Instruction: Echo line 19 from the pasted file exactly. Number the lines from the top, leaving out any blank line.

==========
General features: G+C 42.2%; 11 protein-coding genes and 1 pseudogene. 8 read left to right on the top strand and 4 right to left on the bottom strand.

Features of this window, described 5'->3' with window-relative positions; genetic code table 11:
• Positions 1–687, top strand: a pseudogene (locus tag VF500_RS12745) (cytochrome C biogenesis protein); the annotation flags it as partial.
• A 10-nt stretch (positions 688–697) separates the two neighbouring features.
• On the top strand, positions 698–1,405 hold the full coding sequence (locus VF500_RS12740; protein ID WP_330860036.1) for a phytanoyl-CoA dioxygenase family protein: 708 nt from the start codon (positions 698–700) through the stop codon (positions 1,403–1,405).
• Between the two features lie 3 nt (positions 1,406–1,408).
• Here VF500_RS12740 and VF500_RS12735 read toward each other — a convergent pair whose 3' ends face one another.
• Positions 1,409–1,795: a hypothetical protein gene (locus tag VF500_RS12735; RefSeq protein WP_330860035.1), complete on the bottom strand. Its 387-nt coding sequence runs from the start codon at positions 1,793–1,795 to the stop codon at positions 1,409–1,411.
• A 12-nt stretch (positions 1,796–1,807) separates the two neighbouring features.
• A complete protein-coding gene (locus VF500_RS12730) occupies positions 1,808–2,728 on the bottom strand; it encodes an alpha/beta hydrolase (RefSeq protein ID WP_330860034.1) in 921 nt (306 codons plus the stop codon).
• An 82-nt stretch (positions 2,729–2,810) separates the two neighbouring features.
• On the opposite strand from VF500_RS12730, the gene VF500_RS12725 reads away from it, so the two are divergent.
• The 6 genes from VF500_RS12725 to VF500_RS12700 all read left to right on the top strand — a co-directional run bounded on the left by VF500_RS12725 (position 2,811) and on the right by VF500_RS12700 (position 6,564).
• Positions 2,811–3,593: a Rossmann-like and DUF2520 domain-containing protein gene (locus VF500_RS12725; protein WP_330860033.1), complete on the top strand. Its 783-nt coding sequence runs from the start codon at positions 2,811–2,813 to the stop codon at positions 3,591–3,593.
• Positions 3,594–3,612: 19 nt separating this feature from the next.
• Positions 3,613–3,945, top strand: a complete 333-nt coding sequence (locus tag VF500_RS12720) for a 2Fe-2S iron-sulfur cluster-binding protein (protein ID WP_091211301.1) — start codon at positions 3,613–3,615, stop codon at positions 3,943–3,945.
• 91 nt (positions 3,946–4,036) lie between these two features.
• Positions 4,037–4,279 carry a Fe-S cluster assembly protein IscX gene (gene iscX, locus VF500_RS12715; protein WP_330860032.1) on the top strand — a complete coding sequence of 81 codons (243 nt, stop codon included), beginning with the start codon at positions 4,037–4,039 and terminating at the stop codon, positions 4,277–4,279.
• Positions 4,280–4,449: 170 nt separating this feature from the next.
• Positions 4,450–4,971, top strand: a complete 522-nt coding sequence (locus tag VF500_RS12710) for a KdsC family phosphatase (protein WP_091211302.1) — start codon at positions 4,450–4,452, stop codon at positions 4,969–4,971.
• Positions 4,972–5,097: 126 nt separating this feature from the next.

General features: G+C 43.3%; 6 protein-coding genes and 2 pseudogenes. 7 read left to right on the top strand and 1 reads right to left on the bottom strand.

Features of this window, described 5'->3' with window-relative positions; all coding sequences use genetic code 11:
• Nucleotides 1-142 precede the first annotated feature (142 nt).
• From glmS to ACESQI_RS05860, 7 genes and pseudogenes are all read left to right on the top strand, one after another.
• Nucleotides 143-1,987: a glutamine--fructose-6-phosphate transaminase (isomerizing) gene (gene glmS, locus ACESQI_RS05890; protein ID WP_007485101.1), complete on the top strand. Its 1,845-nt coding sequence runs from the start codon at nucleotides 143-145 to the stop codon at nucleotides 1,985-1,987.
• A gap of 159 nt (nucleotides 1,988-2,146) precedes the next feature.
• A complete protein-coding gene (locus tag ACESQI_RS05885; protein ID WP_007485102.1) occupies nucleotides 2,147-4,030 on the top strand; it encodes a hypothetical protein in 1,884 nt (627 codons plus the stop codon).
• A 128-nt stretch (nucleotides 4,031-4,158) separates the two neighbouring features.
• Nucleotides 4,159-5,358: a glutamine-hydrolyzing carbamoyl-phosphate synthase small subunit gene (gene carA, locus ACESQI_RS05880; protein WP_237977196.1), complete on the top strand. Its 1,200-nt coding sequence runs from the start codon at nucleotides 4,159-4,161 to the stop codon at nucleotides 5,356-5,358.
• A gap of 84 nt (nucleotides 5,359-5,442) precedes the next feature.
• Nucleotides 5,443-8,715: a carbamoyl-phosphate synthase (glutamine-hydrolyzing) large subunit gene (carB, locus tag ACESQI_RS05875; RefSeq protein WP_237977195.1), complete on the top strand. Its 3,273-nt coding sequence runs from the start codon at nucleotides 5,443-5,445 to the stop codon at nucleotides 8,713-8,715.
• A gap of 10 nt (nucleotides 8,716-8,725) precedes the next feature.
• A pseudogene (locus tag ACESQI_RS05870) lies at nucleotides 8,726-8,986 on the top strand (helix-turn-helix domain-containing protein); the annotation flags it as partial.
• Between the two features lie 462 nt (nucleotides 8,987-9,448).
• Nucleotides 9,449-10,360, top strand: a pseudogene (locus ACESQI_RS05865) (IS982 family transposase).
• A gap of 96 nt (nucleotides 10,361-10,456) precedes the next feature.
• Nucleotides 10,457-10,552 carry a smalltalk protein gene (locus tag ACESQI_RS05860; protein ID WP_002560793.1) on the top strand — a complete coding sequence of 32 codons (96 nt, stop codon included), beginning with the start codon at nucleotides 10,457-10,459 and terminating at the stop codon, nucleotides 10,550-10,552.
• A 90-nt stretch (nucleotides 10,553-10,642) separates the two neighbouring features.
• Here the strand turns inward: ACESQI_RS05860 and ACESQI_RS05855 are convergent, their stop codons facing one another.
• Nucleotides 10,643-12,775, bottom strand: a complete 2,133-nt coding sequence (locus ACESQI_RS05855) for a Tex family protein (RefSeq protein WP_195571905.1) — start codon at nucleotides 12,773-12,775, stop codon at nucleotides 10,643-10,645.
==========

• Positions 4,280–4,449: 170 nt separating this feature from the next.